A few months ago, I got a call from Dr. Paul Hochfeld, who told me he was an emergency room physician from Corvallis, Oregon, and he had a request. Could he come to The Hastings Center to interview as part of a documentary on health care he planned to make? I was curious to know who was financing the film and where it would appear. He said he was financing it with his own money and the help of a few friends, and he didn’t yet have a distributor.
I could hardly turn down someone with that kind of motivation. He came, interviewed me, asked me to suggest other names, and – remarkably enough – got some of the finest minds in American health care, among them Arnold S. Relman, Marcia Angell, and Stephanie Woolhandler. The film is now finished, and it is terrific.
The main theme of the documentary is health care costs. I have come to think the issue of cost control is just as important, even more important, than universal care, but it gets less attention, makes politicians more nervous and even more fuzzy than usual, and is one of the main reasons the number of uninsured is increasing. The film is built around some basic questions about costs, and it proceeds in a masterly was to answer them. Those interviewed come from a variety of medical and health policy backgrounds, and their comments are skillfully woven together. I find it hard to argue against his view that our system is focused more on money than on health and is driven largely by fear.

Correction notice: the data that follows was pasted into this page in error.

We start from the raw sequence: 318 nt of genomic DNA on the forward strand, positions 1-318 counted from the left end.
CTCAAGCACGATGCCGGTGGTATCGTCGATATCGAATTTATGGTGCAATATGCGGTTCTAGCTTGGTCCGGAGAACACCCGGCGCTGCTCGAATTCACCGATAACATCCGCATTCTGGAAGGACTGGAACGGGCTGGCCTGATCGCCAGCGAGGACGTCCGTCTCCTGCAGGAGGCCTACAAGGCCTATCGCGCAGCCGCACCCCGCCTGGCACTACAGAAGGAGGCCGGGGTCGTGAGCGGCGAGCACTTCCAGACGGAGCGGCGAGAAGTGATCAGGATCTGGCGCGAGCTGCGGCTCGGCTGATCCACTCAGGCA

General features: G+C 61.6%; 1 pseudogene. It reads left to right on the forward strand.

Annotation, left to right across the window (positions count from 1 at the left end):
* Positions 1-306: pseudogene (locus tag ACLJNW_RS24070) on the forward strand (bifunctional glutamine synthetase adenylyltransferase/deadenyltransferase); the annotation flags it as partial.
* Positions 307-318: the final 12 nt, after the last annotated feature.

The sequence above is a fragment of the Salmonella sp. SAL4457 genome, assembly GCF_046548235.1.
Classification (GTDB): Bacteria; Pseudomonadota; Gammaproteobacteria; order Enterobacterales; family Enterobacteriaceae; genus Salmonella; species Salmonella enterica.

Dr. Hochfeld is now trying to find a distributor, ideally a public broadcasting station. I have a son who is a movie director, and I have seen him struggle to get his films distributed. I can readily empathize with anyone going through that wrenching process. It is exceedingly hard, for documentaries as well as for movies. Dr. Hochfeld’s documentary is as good as any I have ever seen, including some made during the Clinton era in the mid-90s, when (for the nth time) a reform effort was under way.
For readers of this space, however, there is some good news. Dr. Hochfeld is willing to send a copy of the film on DVD to anyone who writes to him. The offer is not to be passed up, particularly for readers who might use it in a class or discussion group or maybe even tout it to a local PBS station. He can be reached at: firstname.lastname@example.org. More information and a trailer can be found at www.ourailinghealthcare.com.